There are a hundred different words to describe emotional distress; all of which accurately personify the energy that we experience when our feelings become intense. Take a second to think about the last time you would say that you were at a ten of a ten. It could’ve been strong sadness following a loss, anxiety after losing a job, or anger during an argument. Now, take some time to remember what you noticed within your body. Was it tightening in the jaw, shallow breathing, maybe even a heaviness that felt like a wet blanket over your shoulders?
The Benefits of the Mind-Body Connection
The wonderful thing about the mind-body connection is that we get chances to notice when our emotions are raising by simply taking time to observe. This concept is a basis for all mindfulness practices and other therapeutic modalities; including Dialectical Behavioral Therapy, or DBT.
DBT was created by Dr. Marsha Linehan in early 90’s as a form of treatment for people who struggled with chronic suicidality, or those who had a diagnosis of Borderline Personality Disorder. However, over the past two decades, research has shown that DBT can be effective for essentially any issue that stems from an inability to regulate emotions.
Broken down into four different modules, DBT is a skills-based approach that focuses on mindfulness, distress tolerance, emotion regulation, and interpersonal effectiveness. Clients get the opportunity to learn how to add in a pause between an emotional stressor and a response by using skills specifically created for this purpose. Let’s look at an example to see how the process works.
The DBT Process
Say, for instance, you find out that your spouse of multiple years is cheating. Your body gets hot, fists clinches, jaw tightens, heart starts to race. Sadness and anxiety go to rage in 2.5 seconds. Maybe your first response would be to scream or to lash out and become aggressive. Totally valid, but not always the most effective thing in the moment. Here is where skills come into play.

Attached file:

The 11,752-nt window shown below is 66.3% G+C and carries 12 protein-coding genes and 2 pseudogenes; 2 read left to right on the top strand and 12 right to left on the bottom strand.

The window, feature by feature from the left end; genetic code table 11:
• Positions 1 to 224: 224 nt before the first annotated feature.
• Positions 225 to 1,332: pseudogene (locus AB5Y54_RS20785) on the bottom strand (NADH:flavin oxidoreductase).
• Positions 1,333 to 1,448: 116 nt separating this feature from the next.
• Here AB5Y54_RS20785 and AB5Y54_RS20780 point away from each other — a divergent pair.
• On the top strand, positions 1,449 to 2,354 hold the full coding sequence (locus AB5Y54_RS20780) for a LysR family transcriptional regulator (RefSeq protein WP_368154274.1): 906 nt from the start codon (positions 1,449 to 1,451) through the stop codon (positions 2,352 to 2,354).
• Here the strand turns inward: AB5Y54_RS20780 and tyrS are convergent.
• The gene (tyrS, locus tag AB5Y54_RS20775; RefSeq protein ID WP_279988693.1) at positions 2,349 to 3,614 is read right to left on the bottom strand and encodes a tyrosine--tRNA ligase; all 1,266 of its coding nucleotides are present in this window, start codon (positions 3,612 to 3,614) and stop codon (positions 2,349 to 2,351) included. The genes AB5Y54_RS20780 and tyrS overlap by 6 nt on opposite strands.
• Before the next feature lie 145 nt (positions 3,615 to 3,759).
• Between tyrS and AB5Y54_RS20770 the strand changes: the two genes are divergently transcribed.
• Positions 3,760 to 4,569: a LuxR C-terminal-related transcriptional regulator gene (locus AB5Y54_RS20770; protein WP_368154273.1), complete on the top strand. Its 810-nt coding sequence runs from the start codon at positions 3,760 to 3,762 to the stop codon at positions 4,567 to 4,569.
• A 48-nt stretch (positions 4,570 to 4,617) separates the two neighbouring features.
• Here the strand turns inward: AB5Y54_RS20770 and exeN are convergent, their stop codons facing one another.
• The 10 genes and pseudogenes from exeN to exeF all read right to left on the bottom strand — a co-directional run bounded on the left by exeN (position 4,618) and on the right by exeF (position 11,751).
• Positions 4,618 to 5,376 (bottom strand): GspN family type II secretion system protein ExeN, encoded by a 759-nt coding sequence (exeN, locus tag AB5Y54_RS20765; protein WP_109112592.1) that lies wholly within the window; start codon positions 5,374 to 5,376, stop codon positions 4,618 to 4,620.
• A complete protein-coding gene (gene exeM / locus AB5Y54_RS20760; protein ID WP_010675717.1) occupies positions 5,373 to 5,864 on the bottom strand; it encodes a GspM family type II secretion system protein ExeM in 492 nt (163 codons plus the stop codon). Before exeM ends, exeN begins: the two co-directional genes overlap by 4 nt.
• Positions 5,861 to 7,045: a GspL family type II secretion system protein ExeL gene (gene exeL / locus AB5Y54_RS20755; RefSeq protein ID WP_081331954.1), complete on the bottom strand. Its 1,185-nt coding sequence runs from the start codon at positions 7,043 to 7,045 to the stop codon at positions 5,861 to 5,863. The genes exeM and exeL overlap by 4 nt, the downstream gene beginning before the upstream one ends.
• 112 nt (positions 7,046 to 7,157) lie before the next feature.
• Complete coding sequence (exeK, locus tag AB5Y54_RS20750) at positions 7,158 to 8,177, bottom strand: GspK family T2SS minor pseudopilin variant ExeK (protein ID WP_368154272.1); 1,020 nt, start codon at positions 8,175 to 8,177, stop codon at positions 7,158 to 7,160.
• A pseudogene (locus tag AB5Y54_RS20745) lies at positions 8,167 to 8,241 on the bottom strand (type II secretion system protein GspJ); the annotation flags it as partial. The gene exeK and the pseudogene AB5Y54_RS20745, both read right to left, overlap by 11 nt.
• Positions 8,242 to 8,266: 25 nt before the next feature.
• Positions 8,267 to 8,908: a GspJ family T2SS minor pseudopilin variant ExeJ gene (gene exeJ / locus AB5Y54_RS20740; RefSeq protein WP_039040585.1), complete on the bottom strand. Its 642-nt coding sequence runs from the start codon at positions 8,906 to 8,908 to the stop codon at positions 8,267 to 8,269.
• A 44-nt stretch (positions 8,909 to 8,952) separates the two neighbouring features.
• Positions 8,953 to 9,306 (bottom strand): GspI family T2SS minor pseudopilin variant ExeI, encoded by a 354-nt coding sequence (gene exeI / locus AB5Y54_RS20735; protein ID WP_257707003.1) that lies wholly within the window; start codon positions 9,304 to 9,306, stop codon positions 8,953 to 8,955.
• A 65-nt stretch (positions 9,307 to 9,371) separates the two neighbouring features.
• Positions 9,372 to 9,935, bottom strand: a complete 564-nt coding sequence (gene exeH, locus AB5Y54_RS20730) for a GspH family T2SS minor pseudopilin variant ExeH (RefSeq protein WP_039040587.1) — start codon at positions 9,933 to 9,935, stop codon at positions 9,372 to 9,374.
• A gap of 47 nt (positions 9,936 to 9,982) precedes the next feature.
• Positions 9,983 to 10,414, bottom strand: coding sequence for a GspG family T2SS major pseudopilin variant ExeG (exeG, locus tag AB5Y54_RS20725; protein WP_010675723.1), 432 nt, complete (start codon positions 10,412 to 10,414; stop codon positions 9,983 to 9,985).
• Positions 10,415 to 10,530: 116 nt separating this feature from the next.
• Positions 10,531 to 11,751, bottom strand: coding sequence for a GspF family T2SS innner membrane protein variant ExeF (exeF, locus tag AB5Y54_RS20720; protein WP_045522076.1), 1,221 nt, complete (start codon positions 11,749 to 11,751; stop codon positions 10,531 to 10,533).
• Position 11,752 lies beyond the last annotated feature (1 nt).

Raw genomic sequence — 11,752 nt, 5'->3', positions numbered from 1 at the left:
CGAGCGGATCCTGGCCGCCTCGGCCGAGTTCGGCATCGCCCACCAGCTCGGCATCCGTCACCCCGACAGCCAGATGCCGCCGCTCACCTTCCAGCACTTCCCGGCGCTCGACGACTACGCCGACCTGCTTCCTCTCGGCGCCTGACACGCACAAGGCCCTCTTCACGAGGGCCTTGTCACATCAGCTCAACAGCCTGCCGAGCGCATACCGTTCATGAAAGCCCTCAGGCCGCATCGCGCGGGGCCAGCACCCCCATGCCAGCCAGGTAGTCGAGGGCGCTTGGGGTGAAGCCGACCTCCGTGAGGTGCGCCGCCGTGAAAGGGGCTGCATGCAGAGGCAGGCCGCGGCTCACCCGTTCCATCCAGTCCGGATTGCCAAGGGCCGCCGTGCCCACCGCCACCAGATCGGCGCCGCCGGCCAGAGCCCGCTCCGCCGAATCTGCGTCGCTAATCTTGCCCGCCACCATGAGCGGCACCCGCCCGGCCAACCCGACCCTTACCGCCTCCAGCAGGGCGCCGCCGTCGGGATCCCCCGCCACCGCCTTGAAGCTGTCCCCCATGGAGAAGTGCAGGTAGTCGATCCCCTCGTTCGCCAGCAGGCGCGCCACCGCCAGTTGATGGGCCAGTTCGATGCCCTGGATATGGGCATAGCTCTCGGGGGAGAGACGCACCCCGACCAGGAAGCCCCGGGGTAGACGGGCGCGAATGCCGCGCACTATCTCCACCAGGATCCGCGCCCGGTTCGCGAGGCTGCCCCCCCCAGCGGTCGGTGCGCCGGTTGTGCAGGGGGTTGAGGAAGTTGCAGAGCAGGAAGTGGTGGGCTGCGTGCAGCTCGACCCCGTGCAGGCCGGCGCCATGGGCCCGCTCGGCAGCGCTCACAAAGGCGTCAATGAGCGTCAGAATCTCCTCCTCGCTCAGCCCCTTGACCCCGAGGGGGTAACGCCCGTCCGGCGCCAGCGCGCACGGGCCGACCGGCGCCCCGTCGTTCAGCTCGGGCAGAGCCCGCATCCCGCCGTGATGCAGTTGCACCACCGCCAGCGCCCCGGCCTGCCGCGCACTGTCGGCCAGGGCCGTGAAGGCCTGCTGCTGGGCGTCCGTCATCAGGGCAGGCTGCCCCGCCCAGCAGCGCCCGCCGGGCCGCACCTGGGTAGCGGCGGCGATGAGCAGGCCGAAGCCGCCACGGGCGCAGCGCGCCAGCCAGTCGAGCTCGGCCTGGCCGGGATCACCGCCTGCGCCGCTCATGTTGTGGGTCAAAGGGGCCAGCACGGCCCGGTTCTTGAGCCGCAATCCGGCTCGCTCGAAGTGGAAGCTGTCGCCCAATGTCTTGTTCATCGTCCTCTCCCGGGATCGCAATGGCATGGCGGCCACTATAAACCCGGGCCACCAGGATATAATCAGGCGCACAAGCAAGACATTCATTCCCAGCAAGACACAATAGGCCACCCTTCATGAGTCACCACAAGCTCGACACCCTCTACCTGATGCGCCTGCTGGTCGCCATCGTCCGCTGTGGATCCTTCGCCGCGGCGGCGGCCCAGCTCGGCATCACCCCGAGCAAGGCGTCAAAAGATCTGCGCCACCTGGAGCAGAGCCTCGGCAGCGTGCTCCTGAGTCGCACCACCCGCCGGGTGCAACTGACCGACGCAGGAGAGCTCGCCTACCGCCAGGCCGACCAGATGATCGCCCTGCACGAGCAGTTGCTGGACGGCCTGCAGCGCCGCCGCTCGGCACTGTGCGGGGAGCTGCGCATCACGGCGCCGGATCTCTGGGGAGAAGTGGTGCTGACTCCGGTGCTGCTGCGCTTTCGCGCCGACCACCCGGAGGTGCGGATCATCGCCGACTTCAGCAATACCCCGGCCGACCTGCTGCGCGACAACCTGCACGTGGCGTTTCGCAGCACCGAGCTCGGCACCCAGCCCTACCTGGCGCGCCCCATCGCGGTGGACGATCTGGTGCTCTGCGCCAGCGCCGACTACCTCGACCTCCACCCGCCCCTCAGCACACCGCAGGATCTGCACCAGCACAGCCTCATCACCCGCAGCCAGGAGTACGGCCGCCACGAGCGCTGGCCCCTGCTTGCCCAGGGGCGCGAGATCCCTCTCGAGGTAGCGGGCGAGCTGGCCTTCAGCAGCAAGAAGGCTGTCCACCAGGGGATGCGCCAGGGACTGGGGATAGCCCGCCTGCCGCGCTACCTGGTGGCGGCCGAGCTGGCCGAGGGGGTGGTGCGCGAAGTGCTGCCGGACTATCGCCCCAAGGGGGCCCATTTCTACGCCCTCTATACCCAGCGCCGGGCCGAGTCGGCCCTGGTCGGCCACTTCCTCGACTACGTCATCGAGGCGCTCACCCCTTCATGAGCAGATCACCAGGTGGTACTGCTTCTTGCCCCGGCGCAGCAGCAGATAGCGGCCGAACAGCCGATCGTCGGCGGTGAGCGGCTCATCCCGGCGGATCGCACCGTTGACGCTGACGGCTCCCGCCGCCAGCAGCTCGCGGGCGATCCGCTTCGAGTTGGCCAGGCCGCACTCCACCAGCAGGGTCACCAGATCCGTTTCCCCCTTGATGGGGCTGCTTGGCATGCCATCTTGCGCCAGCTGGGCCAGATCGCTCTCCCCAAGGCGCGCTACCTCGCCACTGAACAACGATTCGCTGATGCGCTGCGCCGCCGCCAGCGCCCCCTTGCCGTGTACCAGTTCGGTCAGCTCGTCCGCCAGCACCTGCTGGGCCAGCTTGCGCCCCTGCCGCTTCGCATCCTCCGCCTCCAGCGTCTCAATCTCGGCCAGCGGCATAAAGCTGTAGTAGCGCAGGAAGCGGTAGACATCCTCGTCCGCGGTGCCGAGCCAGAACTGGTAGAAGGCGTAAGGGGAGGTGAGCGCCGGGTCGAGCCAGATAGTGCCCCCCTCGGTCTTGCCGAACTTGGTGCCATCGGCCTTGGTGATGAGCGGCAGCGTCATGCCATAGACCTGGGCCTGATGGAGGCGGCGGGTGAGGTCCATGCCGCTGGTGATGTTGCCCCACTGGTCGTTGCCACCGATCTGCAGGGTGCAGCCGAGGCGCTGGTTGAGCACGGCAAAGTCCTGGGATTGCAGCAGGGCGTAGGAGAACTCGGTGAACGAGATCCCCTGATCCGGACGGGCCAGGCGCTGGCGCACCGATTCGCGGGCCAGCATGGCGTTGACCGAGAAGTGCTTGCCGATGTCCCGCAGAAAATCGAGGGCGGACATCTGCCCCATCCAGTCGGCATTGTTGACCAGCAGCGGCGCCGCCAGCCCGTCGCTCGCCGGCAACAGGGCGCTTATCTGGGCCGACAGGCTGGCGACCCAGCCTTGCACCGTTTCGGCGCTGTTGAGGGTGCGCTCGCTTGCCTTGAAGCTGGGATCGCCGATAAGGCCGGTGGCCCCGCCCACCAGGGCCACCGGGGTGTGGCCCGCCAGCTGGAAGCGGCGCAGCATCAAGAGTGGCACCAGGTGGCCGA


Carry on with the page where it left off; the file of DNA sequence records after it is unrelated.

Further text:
Under the distress tolerance module, we learn how to S.T.O.P. By being mindful of warning signs and emotional cues, clients are able to notice that they are on a quick road to an emotional meltdown. There is a physical (S)top. No movement, no words, just stillness. We all know how easy it is for our feelings to take the wheel. (T)ake a step back. This can be both mentally and physically. There are times when distress can signal that it is time to attack, even if there is no physical danger. (O)bserve. Mindfulness is ever-present in DBT. This allows for the opportunity to take note of how the emotion impacts thought processes and urges to react. Once there is awareness, (P)roceed mindfully, acting with attention to goals and values.
Applying DBT Skills
In action, this would look something like the following: You learn that your spouse is cheating and your body wants to respond with aggression. Physically stop, take a literal step back, observe where the heightened emotion can be felt in your body and the action urge, and proceed with awareness.
Although the skills seem simple, it is no secret how difficult it can be to manage distressing emotions in the moment. Which is why it is so important to practice. The next time you notice sadness telling you to isolate, or anxiety willing you to run and hide, give the STOP skill a chance!
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Written By: Brianna Pharr
About the author
Brianna Pharr is a Licensed Professional Counselor and Certified Reiki practitioner, based in North Carolina. Presently, she works in a community setting, specializing in DBT. She has a passion for helping clients navigate the "Millennial Experience," and uses a holistic approach to promote wellness. If she is not traveling, you can find her playing her guitar or watching a documentary.